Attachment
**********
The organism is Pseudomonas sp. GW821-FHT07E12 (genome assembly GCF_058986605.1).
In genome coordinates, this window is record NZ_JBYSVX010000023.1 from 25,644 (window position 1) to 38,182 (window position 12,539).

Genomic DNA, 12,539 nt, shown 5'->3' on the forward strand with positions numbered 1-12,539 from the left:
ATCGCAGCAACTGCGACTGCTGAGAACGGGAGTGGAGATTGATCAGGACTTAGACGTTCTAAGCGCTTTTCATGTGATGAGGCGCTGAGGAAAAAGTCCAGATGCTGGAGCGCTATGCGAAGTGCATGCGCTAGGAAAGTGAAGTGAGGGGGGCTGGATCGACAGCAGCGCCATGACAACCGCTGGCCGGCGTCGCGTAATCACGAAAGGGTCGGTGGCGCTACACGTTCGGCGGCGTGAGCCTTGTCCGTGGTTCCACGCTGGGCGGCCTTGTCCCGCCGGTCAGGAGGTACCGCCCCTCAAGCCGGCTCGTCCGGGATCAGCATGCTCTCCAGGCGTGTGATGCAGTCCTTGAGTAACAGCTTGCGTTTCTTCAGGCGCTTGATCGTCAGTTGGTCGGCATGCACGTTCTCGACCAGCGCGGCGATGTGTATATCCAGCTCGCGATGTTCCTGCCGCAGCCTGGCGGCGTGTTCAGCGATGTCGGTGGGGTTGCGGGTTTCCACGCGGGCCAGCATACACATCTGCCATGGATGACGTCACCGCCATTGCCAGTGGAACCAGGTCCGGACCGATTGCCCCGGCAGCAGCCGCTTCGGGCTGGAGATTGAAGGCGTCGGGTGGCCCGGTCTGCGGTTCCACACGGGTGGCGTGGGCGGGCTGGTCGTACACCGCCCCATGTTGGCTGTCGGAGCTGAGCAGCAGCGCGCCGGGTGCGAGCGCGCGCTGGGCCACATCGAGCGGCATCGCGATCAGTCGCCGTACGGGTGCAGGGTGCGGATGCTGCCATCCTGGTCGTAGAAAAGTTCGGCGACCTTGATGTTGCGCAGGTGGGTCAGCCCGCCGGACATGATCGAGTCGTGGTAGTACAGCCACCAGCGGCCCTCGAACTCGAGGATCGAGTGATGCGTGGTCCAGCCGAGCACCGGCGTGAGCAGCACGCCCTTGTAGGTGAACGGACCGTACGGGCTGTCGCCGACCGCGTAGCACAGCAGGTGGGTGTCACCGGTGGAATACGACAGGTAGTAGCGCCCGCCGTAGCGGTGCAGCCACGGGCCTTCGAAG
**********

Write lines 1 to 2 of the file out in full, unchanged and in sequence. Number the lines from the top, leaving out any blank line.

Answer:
The organism is Pseudomonas sp. GW821-FHT07E12 (genome assembly GCF_058986605.1).
In genome coordinates, this window is record NZ_JBYSVX010000023.1 from 25,644 (window position 1) to 38,182 (window position 12,539).